Sewing ribbon skirt stitches the bonds of a community

The ribbon skirt workshop at the Odawa Native Friendship Centre in Ottawa is filled with colorful ribbons, yards of material, the whirring sounds of sewing machines, and laughter.

People are scattered around the room sewing, some for the first time.

Colleen Paxton is a volunteer at the friendship centre and is helping people make their own ribbons skirts.

“People can express their individuality through their skirts and feel part of the community,” says Paxton.

Ribbon skirts vary in length, color and design.

Some touch the ground, and some have slits up the sides.

“As far as I’m concerned, your ribbon skirt is your personality, if you want two ribbons on it, you put two, if you want six, you go ahead and put on six,” says Paxton.

She pointed out that each person in the workshop has a different style of skirt. She advises to ask the grandmother who is facilitating the ceremony what type of skirt is appropriate.

“You listen to them respectfully and then you make your skirt how you feel comfortable with it and then knowing you are going to go that ceremony with that skirt,” says Paxton.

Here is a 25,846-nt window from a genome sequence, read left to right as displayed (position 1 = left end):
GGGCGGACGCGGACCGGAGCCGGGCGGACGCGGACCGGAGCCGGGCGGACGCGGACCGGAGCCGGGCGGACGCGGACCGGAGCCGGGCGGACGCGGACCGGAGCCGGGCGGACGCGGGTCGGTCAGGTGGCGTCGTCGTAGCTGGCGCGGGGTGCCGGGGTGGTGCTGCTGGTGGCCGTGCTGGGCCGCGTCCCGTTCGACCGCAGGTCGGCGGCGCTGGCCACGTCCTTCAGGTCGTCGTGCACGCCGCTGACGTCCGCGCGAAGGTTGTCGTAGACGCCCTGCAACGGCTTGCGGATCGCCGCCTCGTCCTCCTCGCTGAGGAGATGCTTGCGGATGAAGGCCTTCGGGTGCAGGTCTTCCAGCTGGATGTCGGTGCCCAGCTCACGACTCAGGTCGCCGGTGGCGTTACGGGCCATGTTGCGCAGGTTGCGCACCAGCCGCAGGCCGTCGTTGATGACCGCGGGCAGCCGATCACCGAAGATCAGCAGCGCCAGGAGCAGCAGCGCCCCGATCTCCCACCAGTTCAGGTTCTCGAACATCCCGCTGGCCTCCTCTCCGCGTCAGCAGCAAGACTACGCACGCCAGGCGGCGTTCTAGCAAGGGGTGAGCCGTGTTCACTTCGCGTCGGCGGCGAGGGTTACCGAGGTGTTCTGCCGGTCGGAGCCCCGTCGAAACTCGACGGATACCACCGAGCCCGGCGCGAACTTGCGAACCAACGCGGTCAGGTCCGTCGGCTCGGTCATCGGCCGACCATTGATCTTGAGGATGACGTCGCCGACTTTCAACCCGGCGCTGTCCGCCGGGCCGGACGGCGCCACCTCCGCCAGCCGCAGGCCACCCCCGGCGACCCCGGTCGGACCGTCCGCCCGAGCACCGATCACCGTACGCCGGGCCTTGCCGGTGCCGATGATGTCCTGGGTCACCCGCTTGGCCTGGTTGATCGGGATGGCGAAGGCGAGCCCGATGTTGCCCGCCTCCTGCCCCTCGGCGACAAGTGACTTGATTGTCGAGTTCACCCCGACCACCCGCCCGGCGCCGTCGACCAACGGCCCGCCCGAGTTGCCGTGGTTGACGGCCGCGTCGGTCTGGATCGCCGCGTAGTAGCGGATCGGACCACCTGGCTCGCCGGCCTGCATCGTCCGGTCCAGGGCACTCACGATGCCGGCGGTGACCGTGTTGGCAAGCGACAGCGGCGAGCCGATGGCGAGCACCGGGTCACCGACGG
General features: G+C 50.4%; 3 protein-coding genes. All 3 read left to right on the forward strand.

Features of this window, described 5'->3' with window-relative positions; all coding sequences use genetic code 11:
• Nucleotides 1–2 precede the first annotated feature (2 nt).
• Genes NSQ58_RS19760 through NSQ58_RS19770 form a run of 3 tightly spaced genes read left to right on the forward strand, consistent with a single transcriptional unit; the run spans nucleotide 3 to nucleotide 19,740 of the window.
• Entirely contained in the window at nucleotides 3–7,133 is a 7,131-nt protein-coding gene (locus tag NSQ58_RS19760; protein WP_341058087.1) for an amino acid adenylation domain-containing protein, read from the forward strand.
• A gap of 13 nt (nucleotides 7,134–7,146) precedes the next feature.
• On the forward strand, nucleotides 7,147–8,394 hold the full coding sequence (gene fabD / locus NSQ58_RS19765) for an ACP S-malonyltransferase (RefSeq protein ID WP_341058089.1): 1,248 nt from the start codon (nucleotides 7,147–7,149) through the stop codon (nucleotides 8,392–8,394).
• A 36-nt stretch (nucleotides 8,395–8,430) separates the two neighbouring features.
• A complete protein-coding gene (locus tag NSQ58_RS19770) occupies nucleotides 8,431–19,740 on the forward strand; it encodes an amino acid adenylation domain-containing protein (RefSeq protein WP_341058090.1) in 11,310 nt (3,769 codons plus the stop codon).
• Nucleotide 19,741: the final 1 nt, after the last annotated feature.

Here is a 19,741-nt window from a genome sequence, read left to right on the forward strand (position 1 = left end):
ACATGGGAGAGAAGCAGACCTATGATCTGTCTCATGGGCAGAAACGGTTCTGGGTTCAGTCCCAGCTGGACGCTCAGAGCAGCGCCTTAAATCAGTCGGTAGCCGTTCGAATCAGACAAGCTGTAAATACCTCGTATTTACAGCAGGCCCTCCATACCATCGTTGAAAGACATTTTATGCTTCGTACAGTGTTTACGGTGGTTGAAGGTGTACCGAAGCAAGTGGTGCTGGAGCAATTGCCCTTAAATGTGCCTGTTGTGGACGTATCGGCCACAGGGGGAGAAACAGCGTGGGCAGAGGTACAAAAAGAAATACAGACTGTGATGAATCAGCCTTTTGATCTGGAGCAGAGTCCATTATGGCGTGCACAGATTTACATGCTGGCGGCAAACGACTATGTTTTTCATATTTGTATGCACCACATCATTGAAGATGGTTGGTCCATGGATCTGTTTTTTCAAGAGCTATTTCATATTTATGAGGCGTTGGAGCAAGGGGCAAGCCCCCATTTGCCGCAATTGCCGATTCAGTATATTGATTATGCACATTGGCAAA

Ribbon skirts are worn by woman at ceremonies, and honour women and teachings. They are long to connect with mother earth, so she would know who was touching her.

Barbara O’Neil says she comes to the friendship centre because it’s a place of healing and therapy.

The workshop provides a space to make skirts, moccasins, and regalia to participate in ceremonies.

“We have to have a skirt for our ceremonies and especially for the drumming for the women we make contact with mother earth as well and that’s the reason for the long skirt,” says O’Neil.

She is also learning so she can teach her children.

“I have eight grandchildren which I learn this stuff and teach back to them and that’s my duty.”

Jaime Morse came to the friendship centre a few years ago when she moved from Alberta.

She says you can walk into any centre and see a friendly face and learn from other communities.

“It’s helped me to connect with my community and even to help share what I know as a Metis person from out west with Ottawa folks,” says Morse.


Video Journalist / Halifax

Angel Moore is a proud Cree from the Peguis First Nation in Manitoba. Angel grew up in Winnipeg and has a Journalism degree from the University of King’s College. She also has a degree from Dalhousie University in International Development Studies and Environmental Sustainability. Angel joined APTN News in June 2018 as the correspondent in the Halifax bureau and covers Atlantic Canada.